The climate of Turgai is exceedingly dry and continental. Orsk, a town of Orenburg, on its north-western border, has a January as cold as that of the west coast of Novaya Zemlya (−4°F.), while in July it is as hot as July in Morocco (73°); the corresponding figures for Irgiz, in the centre of the province, are 7° and 77°. At Irgiz and Orsk the annual rainfall is somewhat under 10 in. and 12 in. respectively (3 in. in summer). The west winds are parched before they reach the Turgai steppes, and the north-east winds, which in winter bring cold, dry snows from Siberia, raise in summer formid- able clouds of sand. A climate so dry is of course incompatible with a vigorous forest growth. There is some timber on the southern Urals, the Mugojar Hills and the water-parting of the Tobol; else- where trees are rare. Shrubs only, such as the wild cherry (Cerasus chamaecerasus) and the dwarf almond (Amygdalus nana) grow on the hilly slopes, while the rich black-earth soil of the steppe is chiefly clothed with feather grass (Stipa pennata), the well-known ornament of the south Russian steppes. In spring the grass vegetation is luxuriant, and geese and cranes are attracted in vast numbers from the heart of the steppe by the fields of the Kirghiz. The jerboa (Dipus jaculus) and the marmot (Spermophilus rufescens) are characteristic of the fauna; another species of marmot (Arctomys bobac) and the steppe fox (Canis corsac) are common; and the saiga antelope of Central Asia is occasionally met with. Farther south the black earth disappears and with it the feather grass, its place being taken by its congener, Stipa capillata. Trees disappear, and among the bushes along the banks of the rivers willows and the pseudo-acacia or Siberian pea tree (Caragana microphyla) are most prevalent. In the middle parts of the province the clayey soil is completely clothed with wormwood (Artemisia fragrans and A. monogyna), with a few grassy plants on the banks of the rivers and lakes (Lasiagrostis splendens, Alhagi camelorum and A. kirghizorum, Obiona portulacoides, Halimodendrum argenteum); while large areas consist of shifting sands, saline clays clothed with various Salsolaceae, and the desiccated beds of old lakes. Such lakes as still exist, notwithstanding the rapid desiccation now going on, are surrounded by thickets of reeds-the retreat of wild boars. Turgai is thus the borderland between the flora of Europe and that of Central Asia.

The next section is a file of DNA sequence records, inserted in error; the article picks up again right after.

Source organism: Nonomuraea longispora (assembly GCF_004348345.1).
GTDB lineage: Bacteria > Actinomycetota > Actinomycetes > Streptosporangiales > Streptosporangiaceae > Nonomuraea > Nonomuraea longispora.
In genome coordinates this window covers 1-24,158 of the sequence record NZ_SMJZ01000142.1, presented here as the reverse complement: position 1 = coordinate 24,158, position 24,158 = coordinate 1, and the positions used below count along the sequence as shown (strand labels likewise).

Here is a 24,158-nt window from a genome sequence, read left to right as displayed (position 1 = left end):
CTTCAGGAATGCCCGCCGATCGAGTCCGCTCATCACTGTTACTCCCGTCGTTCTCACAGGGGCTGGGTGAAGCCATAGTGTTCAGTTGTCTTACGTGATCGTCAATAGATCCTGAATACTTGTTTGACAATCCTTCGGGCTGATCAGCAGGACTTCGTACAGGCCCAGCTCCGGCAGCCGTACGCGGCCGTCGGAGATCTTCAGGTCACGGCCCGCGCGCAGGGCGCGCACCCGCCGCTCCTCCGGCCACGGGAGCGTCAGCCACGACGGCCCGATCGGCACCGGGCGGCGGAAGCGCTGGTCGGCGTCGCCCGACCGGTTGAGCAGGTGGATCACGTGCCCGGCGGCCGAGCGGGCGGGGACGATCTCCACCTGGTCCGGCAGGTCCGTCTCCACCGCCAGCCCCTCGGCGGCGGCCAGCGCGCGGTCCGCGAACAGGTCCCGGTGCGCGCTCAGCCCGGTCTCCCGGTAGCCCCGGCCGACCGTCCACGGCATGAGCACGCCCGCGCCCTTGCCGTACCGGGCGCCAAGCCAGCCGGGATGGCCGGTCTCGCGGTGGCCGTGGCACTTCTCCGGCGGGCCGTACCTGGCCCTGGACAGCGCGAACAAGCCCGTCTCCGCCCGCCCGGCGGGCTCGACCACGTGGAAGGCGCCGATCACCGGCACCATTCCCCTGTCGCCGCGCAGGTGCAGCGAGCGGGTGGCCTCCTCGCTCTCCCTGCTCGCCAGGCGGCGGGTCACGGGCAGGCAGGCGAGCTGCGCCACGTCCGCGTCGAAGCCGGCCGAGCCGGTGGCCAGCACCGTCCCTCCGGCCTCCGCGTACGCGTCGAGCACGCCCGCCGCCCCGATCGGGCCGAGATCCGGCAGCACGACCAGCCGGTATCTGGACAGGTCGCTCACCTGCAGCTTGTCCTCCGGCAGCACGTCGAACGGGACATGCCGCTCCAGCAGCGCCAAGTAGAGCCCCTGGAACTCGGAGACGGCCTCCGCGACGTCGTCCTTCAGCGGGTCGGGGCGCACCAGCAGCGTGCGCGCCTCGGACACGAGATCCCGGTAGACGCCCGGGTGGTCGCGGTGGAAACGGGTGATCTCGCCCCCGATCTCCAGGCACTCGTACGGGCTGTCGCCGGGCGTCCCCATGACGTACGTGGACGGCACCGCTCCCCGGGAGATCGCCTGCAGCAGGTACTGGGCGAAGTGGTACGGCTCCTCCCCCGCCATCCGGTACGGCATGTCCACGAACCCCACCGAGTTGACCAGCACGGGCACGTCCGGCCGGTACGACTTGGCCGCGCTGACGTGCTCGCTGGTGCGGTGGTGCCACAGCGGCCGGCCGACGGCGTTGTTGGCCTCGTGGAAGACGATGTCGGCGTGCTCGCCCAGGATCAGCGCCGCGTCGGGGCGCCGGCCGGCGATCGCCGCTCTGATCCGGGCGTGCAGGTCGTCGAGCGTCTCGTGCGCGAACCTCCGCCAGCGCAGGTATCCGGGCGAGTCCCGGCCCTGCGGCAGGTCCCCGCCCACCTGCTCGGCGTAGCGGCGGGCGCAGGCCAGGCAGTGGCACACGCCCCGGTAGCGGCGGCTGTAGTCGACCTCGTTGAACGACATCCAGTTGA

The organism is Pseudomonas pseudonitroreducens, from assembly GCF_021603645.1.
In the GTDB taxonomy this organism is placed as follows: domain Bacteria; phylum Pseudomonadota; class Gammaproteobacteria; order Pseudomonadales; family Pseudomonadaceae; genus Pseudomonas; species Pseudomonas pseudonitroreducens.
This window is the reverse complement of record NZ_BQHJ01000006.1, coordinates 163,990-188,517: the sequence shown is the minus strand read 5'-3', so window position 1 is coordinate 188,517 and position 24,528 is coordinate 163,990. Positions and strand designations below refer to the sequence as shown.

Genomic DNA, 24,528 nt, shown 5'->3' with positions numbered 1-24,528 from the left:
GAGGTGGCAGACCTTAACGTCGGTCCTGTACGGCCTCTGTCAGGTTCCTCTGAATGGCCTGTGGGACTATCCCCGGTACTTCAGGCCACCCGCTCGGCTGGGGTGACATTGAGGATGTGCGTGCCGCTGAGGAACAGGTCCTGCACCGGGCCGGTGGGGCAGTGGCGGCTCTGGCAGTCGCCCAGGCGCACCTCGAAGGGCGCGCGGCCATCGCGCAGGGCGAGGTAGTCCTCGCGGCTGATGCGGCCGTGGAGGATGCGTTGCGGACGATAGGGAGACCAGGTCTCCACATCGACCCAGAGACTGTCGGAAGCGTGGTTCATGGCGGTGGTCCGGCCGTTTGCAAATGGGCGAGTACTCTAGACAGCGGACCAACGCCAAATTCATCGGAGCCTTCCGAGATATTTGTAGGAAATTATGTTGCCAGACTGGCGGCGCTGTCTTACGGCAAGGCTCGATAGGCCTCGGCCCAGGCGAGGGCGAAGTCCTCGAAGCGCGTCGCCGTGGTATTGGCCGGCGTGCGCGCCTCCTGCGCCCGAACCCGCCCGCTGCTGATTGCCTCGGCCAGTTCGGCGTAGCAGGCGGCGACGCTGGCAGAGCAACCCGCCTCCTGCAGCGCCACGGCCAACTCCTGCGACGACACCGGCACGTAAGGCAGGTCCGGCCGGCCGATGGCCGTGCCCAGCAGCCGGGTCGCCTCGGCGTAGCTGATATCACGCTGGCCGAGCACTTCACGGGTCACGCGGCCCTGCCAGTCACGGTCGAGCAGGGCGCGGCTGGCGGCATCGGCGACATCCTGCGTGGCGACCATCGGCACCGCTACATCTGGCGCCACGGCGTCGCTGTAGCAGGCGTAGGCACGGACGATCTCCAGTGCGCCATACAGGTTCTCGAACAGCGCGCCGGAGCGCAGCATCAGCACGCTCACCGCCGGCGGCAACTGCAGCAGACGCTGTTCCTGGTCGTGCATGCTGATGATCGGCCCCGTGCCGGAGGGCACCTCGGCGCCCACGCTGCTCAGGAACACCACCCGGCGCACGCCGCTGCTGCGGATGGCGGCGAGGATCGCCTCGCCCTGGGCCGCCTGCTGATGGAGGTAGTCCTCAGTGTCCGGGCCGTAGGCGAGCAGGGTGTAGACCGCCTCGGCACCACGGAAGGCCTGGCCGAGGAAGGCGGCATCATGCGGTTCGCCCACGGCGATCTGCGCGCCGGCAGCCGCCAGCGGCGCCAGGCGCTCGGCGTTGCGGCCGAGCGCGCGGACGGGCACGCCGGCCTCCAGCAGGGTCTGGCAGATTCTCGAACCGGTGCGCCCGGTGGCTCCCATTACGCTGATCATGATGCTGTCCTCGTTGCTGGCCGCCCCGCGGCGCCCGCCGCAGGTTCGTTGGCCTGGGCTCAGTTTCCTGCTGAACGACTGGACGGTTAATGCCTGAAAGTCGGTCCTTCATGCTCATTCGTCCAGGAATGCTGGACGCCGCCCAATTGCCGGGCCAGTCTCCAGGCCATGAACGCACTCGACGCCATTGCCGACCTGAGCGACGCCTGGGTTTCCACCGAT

The population was estimated in 1906 at 511,800, composed mainly of Kirghiz, though Russians have immigrated in large numbers. The province is divided into four districts, the chief towns of which are Turgai, the capital; Ak-tyubinsk in the district of Iletsk; Irgiz and Kustanaisk in the Nikolayevsk district, a prairie town which has grown with great rapidity. Agriculture is mainly carried on by the Russian settlers in the Nikolayevsk district, where the crops do not suffer so much from droughts as they do elsewhere. But the Kirghiz have also begun to cultivate the soil, and in 1900 there were in all 612,200 acres under cereals.